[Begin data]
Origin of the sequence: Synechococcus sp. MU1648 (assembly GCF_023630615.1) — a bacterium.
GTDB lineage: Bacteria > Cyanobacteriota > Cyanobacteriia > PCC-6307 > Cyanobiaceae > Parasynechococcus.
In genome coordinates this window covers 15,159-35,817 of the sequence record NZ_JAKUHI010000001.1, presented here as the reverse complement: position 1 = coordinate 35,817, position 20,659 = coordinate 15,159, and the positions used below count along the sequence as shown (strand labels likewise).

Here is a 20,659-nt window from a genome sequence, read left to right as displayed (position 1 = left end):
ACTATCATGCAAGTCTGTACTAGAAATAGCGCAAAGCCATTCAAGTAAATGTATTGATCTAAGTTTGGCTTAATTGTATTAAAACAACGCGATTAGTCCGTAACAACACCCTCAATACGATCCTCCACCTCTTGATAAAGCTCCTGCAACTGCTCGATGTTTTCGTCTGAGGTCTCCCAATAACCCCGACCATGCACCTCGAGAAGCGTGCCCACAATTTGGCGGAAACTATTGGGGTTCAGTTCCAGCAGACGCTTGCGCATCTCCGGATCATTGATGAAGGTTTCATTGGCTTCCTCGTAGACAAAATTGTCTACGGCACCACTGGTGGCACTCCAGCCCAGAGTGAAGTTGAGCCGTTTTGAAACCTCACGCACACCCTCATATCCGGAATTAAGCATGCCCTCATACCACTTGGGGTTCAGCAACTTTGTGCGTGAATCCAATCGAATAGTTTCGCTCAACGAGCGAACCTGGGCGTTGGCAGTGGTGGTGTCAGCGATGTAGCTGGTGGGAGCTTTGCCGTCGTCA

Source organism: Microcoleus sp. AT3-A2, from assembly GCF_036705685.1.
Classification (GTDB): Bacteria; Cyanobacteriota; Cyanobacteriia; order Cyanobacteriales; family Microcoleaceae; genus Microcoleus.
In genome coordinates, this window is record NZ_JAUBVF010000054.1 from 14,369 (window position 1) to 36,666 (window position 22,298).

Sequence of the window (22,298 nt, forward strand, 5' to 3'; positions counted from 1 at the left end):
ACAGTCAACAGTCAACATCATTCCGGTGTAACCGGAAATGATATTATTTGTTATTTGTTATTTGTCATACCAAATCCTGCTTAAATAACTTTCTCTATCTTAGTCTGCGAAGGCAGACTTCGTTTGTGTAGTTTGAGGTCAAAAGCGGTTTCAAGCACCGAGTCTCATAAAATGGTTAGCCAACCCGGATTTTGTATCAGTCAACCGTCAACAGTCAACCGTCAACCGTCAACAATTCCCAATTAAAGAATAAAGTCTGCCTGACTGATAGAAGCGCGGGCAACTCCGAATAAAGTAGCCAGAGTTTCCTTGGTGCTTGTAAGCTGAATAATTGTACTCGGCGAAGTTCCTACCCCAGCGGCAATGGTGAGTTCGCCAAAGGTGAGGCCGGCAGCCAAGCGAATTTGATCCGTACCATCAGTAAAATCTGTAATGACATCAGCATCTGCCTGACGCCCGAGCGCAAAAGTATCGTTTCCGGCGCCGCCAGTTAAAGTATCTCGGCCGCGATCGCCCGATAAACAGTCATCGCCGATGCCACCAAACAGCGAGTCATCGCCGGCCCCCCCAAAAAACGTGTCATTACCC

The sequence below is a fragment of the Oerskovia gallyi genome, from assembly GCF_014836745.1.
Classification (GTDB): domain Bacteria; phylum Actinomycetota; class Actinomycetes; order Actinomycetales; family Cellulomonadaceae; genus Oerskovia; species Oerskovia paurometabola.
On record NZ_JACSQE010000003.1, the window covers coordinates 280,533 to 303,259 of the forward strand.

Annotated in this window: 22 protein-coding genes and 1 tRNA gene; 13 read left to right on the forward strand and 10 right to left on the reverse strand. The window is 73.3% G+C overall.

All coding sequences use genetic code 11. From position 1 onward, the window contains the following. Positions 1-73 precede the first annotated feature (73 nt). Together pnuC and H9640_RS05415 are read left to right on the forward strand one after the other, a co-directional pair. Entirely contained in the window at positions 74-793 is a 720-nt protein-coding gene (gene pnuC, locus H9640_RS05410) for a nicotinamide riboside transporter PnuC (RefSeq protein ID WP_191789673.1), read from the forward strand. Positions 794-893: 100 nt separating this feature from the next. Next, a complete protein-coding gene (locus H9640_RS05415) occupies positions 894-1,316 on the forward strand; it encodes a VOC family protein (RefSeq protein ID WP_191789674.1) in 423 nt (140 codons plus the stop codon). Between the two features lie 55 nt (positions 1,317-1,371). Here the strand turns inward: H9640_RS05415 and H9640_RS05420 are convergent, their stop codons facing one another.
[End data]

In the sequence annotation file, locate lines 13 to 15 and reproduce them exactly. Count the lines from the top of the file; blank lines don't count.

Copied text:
On record NZ_JACSQE010000003.1, the window covers coordinates 280,533 to 303,259 of the forward strand.

Annotated in this window: 22 protein-coding genes and 1 tRNA gene; 13 read left to right on the forward strand and 10 right to left on the reverse strand. The window is 73.3% G+C overall.

All coding sequences use genetic code 11. From position 1 onward, the window contains the following. Positions 1-73 precede the first annotated feature (73 nt). Together pnuC and H9640_RS05415 are read left to right on the forward strand one after the other, a co-directional pair. Entirely contained in the window at positions 74-793 is a 720-nt protein-coding gene (gene pnuC, locus H9640_RS05410) for a nicotinamide riboside transporter PnuC (RefSeq protein ID WP_191789673.1), read from the forward strand. Positions 794-893: 100 nt separating this feature from the next. Next, a complete protein-coding gene (locus H9640_RS05415) occupies positions 894-1,316 on the forward strand; it encodes a VOC family protein (RefSeq protein ID WP_191789674.1) in 423 nt (140 codons plus the stop codon). Between the two features lie 55 nt (positions 1,317-1,371). Here the strand turns inward: H9640_RS05415 and H9640_RS05420 are convergent, their stop codons facing one another.